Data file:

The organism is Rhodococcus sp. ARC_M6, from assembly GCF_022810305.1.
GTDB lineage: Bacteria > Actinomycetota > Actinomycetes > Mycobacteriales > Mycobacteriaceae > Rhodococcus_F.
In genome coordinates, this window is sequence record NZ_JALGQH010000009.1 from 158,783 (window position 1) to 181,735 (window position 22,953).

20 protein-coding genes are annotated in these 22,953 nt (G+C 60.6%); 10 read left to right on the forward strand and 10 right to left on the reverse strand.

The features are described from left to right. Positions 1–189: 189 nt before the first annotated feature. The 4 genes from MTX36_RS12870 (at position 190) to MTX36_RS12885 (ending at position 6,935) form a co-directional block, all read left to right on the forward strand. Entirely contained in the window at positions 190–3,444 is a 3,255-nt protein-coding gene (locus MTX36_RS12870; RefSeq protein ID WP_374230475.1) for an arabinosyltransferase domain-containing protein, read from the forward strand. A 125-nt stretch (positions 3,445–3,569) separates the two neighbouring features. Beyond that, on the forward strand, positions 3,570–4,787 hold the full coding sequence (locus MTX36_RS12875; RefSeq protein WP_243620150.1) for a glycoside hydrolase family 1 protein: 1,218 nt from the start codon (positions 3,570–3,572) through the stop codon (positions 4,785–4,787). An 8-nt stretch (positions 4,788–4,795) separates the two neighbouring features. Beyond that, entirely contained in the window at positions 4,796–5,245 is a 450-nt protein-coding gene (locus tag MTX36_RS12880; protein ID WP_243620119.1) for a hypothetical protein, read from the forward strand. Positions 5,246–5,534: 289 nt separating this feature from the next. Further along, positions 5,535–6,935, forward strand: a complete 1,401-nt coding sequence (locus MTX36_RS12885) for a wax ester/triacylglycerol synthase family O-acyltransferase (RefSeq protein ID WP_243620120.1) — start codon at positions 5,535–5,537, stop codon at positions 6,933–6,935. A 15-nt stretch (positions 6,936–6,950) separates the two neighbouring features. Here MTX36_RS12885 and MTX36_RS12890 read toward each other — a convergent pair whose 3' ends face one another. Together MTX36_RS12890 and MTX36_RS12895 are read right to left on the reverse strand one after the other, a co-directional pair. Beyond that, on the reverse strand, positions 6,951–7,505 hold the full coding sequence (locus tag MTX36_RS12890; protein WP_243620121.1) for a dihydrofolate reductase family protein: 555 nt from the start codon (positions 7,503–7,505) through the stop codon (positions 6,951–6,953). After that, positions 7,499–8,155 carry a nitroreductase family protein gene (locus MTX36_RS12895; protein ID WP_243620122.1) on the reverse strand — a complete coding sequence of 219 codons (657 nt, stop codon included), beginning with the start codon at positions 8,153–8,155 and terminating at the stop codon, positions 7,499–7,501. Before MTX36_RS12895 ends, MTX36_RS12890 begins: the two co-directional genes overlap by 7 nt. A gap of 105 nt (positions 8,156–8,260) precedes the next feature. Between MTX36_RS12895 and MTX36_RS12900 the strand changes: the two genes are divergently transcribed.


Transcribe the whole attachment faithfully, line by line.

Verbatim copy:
The organism is Rhodococcus sp. ARC_M6, from assembly GCF_022810305.1.
GTDB lineage: Bacteria > Actinomycetota > Actinomycetes > Mycobacteriales > Mycobacteriaceae > Rhodococcus_F.
In genome coordinates, this window is sequence record NZ_JALGQH010000009.1 from 158,783 (window position 1) to 181,735 (window position 22,953).

20 protein-coding genes are annotated in these 22,953 nt (G+C 60.6%); 10 read left to right on the forward strand and 10 right to left on the reverse strand.

The features are described from left to right. Positions 1–189: 189 nt before the first annotated feature. The 4 genes from MTX36_RS12870 (at position 190) to MTX36_RS12885 (ending at position 6,935) form a co-directional block, all read left to right on the forward strand. Entirely contained in the window at positions 190–3,444 is a 3,255-nt protein-coding gene (locus MTX36_RS12870; RefSeq protein ID WP_374230475.1) for an arabinosyltransferase domain-containing protein, read from the forward strand. A 125-nt stretch (positions 3,445–3,569) separates the two neighbouring features. Beyond that, on the forward strand, positions 3,570–4,787 hold the full coding sequence (locus MTX36_RS12875; RefSeq protein WP_243620150.1) for a glycoside hydrolase family 1 protein: 1,218 nt from the start codon (positions 3,570–3,572) through the stop codon (positions 4,785–4,787). An 8-nt stretch (positions 4,788–4,795) separates the two neighbouring features. Beyond that, entirely contained in the window at positions 4,796–5,245 is a 450-nt protein-coding gene (locus tag MTX36_RS12880; protein ID WP_243620119.1) for a hypothetical protein, read from the forward strand. Positions 5,246–5,534: 289 nt separating this feature from the next. Further along, positions 5,535–6,935, forward strand: a complete 1,401-nt coding sequence (locus MTX36_RS12885) for a wax ester/triacylglycerol synthase family O-acyltransferase (RefSeq protein ID WP_243620120.1) — start codon at positions 5,535–5,537, stop codon at positions 6,933–6,935. A 15-nt stretch (positions 6,936–6,950) separates the two neighbouring features. Here MTX36_RS12885 and MTX36_RS12890 read toward each other — a convergent pair whose 3' ends face one another. Together MTX36_RS12890 and MTX36_RS12895 are read right to left on the reverse strand one after the other, a co-directional pair. Beyond that, on the reverse strand, positions 6,951–7,505 hold the full coding sequence (locus tag MTX36_RS12890; protein WP_243620121.1) for a dihydrofolate reductase family protein: 555 nt from the start codon (positions 7,503–7,505) through the stop codon (positions 6,951–6,953). After that, positions 7,499–8,155 carry a nitroreductase family protein gene (locus MTX36_RS12895; protein ID WP_243620122.1) on the reverse strand — a complete coding sequence of 219 codons (657 nt, stop codon included), beginning with the start codon at positions 8,153–8,155 and terminating at the stop codon, positions 7,499–7,501. Before MTX36_RS12895 ends, MTX36_RS12890 begins: the two co-directional genes overlap by 7 nt. A gap of 105 nt (positions 8,156–8,260) precedes the next feature. Between MTX36_RS12895 and MTX36_RS12900 the strand changes: the two genes are divergently transcribed.